The chasm between the resources of the two clubs was brutally emphasised with 15 minutes to go as the visitors introduced one of the world’s best players in to the game; replacing one of the world’s best players.
Hazard’s future remains uncertain and perhaps unsettling, yet he could have been mistaken for an 18 year old prodigy desperate to make an impression as he tormented the tired, demoralised hosts.
Within minutes, the Belgian was skipping past three attempted tackles before laying a ball through to Pedro to stick the dagger in with a clinical finish.
A reasonably encouraging first half hour, followed by a comprehensive undressing for the rest of the game could be dispiriting, but the familiarity of the team sheet – in hindsight – points to Wagner’s pragmatism against the top six while he saves his new weapons for more likely pursuits of points.
Diakhaby was given a run out for 20 minutes, replacing Löwe, but it seems unlikely that he will be trusted to provide the necessary defensive cover at the Etihad next Sunday where the same tactics will undoubtedly be used again.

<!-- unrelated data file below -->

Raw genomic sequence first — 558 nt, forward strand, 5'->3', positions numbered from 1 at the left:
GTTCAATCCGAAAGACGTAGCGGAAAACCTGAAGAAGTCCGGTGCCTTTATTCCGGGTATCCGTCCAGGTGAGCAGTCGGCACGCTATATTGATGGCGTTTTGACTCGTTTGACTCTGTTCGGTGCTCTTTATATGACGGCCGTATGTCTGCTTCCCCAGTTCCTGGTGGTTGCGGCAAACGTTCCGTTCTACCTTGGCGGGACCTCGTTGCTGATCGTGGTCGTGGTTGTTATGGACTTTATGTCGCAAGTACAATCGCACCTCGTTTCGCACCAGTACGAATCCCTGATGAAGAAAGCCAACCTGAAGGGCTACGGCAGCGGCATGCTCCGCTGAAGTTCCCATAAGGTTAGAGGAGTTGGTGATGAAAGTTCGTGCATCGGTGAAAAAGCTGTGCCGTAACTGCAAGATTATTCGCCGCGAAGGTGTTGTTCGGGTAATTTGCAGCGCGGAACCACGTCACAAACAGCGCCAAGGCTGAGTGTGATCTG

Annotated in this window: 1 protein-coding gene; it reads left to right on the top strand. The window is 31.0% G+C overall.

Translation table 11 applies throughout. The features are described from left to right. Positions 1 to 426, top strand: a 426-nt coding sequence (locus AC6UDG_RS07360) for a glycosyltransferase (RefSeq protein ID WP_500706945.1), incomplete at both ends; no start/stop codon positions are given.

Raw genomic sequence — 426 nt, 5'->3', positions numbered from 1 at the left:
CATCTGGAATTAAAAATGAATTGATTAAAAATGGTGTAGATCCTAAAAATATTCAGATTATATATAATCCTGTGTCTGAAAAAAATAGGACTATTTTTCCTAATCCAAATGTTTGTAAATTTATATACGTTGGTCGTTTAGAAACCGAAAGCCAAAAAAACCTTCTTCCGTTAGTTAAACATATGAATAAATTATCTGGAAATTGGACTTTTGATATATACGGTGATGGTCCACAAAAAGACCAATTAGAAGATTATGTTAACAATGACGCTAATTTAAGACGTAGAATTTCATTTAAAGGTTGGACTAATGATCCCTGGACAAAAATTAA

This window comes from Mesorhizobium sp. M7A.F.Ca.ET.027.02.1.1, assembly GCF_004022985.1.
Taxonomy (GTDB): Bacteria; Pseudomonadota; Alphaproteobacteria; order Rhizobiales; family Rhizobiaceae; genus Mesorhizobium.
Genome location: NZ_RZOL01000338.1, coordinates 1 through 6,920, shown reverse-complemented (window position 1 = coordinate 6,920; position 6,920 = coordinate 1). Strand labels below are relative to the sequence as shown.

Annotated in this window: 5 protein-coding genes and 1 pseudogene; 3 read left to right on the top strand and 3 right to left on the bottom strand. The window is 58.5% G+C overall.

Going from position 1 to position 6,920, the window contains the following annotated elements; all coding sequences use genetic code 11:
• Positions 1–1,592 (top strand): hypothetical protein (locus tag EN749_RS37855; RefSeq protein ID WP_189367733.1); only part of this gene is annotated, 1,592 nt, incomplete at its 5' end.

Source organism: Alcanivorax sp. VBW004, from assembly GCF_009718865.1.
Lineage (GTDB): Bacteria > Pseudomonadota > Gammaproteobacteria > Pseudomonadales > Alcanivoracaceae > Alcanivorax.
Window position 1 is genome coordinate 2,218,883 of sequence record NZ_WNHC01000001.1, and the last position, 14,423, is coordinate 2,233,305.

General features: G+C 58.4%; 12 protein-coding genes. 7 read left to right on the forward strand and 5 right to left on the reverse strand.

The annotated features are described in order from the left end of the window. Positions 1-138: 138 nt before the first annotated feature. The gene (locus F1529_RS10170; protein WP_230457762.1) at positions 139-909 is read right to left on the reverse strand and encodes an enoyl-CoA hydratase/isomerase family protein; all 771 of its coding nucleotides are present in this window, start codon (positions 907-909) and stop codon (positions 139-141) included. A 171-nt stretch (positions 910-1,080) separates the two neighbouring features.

Hamer’s distribution, which ranged from going far too long to the downright dangerous will see the return of Lössl now that the Dane has had a further week back.
The positives of the performance are a little difficult to find, but Kongolo again looked a fantastic addition. His challenge on Willian in the first half was reminiscent of the one he made on Sané to secure a point at City and he exudes a defensive authority which will be a major factor in Town’s fortunes. Hopefully, a rusty Zanka will improve next Sunday to make the back three idea a little more effective against even higher quality opposition.
Overall, though, Town’s supporters are going to have to be patient – there is a very slim chance that we can defy the odds next week, so, realistically, the season starts against Cardiff. A suspicion lingers that Wagner is treating the first two games as an extension of pre-season, minus the multiple substitutions; a suspicion perhaps confirmed by his holding back of the new talent. Given his record of achieving his objectives over the medium term, who is to argue?
Patience and faith needed.